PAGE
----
When we were in high school, we have all seen a strange looking tube which had a opened bulb on one side and an upright closed tube on the other. To perform an experiment with it, the first thing to do was to fill the tube with room temperature water, then a little sugar and about a tea spoon of yeast. The open end was then closed using some cotton. After a while, when one smelled the solution inside the tube, it felt like there was alcohol in it. However, there is also a change in the level of liquid in the upright side of the tube.
Was it magic?
Not at all! The yeast had fermented the sugar and produced good alcohol, and carbon dioxide as a byproduct. This experiment was first demonstrated by Wilhelm Kühne to show fermentation in yeast. The image above, is that of a Kühne’s fermentation tube (rendered using Rhino).
Yeast has a very useful enzyme called zymase. The yeast eats the sugar and expels the good alcohol, ethanol (not the bad kind, methanol, which is poisonous). Ethanol is the one present in any alcoholic beverage, and naturally, in beer.
A similar process happens as mentioned above while making beer. Beer is made from grains which have high carbohydrate content such as wheat, oats, barley etc. When (more or less coarsely) powdered grains are mixed with water and brought to a higher temperature. polysaccharide sugars are broken down into simple sugars, such as glucose. The liquid is strained. It can also be sparged to extract the remaining sugars in the strained grains. When this liquid is rapidly cooled, strained and yeast is added to it, the fermentation process can begin.
Of course, the amount of grains, water, yeast, and other additives like hops are appropriately measured before doing the process. The final mixture is transferred carefully into sterile vats. It is very important to make sure that there are no contaminants (such as bacteria), so that the final brew is not infected.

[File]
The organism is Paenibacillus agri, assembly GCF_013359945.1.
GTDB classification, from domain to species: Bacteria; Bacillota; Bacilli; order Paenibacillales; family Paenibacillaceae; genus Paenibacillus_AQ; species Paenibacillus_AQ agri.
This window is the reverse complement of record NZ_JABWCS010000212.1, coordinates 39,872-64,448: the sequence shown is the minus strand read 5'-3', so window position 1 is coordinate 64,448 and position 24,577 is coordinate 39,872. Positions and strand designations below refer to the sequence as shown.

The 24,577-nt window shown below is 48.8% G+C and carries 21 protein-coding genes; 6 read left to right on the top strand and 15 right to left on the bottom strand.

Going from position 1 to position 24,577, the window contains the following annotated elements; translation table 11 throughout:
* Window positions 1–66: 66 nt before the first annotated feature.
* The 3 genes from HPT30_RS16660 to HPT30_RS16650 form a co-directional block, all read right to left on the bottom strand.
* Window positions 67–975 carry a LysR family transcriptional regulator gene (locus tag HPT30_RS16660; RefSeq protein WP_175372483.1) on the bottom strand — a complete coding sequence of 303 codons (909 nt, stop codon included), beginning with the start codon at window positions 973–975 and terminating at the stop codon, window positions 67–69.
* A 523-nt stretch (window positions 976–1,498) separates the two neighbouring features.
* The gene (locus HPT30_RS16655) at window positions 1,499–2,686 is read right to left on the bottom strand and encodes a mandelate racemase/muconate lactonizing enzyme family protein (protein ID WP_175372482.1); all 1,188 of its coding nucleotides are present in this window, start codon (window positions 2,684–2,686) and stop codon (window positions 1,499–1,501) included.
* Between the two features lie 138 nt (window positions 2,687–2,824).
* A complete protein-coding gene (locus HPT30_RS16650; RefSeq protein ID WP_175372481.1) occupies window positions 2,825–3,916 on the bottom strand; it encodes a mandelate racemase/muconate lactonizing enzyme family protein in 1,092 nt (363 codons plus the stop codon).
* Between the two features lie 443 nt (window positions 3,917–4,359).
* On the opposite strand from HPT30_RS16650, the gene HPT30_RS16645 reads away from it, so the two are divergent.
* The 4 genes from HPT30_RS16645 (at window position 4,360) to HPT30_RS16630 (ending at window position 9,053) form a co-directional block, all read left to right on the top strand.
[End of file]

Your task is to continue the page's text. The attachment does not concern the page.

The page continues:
At this point, both alcohol and carbon dioxide production would have begun. Unless a particular temperature is maintained (it is different for different styles of beer), the yeast will die and the end product will be sweet, yet rather unpalatable liquid.
The large jars below are called carboys, or damajuana, here in Peru. Each of them is topped with a cork with a bunghole (No! It is not a slang in this context). There is a one way exhaust tube through the bunghole. The carbon dioxide escapes through this exhaust. There is also a sterile solution inside the exhaust made using a right ratio of water and a good acid-based no-rinse sterilizer .
The brown liquid on the top becomes the beer, ultimately. The mucky remnants on the bottom will settle down and allow room for further fermentation (the carboy to the left will not settle a lot; this image is of the last two carboys from a bigger batch… because the world does not run according to my convenience ).
It is very important that carboys are not filled to the brim, and they have a proper exhaust for the carbon dioxide to escape. Otherwise they will definitely burst, and all the efforts will be in vain. As the carbon dioxide escapes, the liquid inside the exhaust will also change its level. After this, there is a period of waiting (usually for a couple of weeks), and then the beer is bottled, and then, there it is again… another period of waiting for carbonation before selling or more appropriately drinking the beer.
The most important thing to have while brewing beer, is patience.